News from LSU Health Shreveport

Dr. Samant Awarded LIFT2 Grant

Dr. Samant’s award will support his work on developing esophageal stents and advancing them for future use in a clinical setting.

Hrishikesh Samant, MD, Assistant Professor of Clinical Medicine in the Division of Gastroenterology and Hepatology at LSU Health Shreveport, has been awarded a LSU LIFT2 Grant for his project, “Bio-prosthetic Esophagus – Biodegradable, Stem-Cell Infused Esophageal Stents.” The LSU LIFT2 Fund was created by the LSU Board of Supervisors in 2014 to help “Leverage Innovation for Technology Transfer” across all campuses in the LSU system and support moving innovative concepts closer to commercialization.

Dr. Samant will use his LSU LIFT2 Grant award of $40,000 to validate the development of a bio-prosthetic, placental stem cell-infused esophagus technology as a platform for producing biodegradable, self-expandable and medication-loaded esophageal prosthesis/stent, which can be translated into clinical practice in the near future. The designs will be created through MRI scanning, modeling and bioprinting. J. Steven Alexander, PhD, Professor of Molecular and Cellular Physiology at LSU Health Shreveport, will be mentoring the 3D printing technology and incorporation of medications into the stent, which enhances bio-integration, limits infection and improves radiographic visibility.

Why is there a need for esophageal stents? An esophageal stent is device placed through constricted area of esophagus that allows food to pass from the mouth to stomach. Benign and malignant esophageal stricture (narrowing of the esophagus) are major reasons for placing a stent in esophagus. Other major reasons for using an esophageal stent is during closure of trachea-esophageal fistulas and spontaneous/iatrogenic esophageal holes.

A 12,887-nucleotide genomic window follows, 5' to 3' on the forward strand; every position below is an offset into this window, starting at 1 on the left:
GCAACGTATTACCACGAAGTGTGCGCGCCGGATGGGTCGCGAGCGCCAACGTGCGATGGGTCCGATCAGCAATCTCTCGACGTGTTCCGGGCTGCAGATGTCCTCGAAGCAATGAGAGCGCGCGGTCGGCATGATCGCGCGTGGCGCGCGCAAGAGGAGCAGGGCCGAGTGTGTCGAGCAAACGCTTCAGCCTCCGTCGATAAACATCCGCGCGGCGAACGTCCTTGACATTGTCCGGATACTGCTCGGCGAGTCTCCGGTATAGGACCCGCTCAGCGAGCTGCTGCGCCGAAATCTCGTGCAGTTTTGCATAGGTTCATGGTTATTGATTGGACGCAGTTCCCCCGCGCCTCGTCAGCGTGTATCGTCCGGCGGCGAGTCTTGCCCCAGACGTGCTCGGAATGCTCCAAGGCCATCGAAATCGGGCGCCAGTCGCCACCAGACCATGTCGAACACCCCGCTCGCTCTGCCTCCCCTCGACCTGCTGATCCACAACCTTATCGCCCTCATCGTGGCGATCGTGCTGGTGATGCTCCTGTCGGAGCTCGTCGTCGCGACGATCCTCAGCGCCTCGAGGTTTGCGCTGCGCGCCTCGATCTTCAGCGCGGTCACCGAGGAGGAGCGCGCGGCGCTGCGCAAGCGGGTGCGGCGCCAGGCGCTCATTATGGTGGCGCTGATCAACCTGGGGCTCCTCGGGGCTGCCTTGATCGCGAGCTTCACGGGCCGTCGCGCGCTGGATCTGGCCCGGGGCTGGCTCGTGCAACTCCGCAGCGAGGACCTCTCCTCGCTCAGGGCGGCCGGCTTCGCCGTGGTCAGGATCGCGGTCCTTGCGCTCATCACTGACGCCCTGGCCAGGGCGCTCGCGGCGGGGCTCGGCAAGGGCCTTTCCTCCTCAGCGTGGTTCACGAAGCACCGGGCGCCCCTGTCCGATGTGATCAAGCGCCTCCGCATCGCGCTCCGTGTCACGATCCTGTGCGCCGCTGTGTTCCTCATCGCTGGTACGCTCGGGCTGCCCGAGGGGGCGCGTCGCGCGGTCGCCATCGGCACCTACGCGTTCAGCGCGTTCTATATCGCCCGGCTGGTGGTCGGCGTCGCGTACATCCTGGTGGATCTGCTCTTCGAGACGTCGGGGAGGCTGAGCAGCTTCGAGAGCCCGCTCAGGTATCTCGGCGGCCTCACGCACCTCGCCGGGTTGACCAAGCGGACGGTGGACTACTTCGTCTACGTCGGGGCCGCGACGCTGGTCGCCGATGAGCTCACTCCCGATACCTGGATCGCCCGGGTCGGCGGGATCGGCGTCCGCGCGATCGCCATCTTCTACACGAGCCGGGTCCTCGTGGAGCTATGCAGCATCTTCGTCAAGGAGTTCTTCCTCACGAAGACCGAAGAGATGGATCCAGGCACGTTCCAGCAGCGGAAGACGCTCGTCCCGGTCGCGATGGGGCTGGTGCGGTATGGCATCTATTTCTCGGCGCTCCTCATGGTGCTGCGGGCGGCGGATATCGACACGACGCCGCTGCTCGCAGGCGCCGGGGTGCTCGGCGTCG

“Esophageal stents are lifesaving in these conditions as they prevent spillage of gastrointestinal contents into sterile mediastinum, and area of the body in the chest cavity between your lungs,” explained Dr. Samant. “Esophageal injuries due to trauma, burns or an esophagectomy to treat esophageal cancer often require removal of part or all of the esophagus, and gastric pull surgery to keep communication between mouth and intestine intact. These most complex digestive surgeries are associated with surgical connection complications that result in a prolonged hospital stay, cost burden, and increased morbidity and mortality.”

The use of self-dissolvable, flexible esophageal prosthesis in these settings is technically beneficial as it can be produced with 3D printing in large numbers and at a low cost. There is also a distinct advantage of size variability and the ability to incorporate stem cells, antimicrobial, anti-biofilm, anti-inflammatory and anti-cancer agents within the prosthetic model. Apart from cost effectiveness, these prostheses reduce risks associated with repeated endoscopic stent retrieval procedures. 3D printing technology will also give a unique control over defining the life expectancy of the prostheses making them function as a prosthetic esophagus to cover small anatomical defects and offering permanent solutions for preventing surgical anastomotic leaks. In addition, by modifying the shape and properties of prostheses or cross-linking material, a bio-prosthetic esophagus will be individualized for a patient’s specific need and help reduce some known complications of esophageal stents like migration, tissue ingrowth, and reflux. There is further excitement in this product since the prosthesis can be easily laced with chemotherapy drugs, which may open new horizon as localized therapy for malignant (cancerous) strictures of the esophagus.

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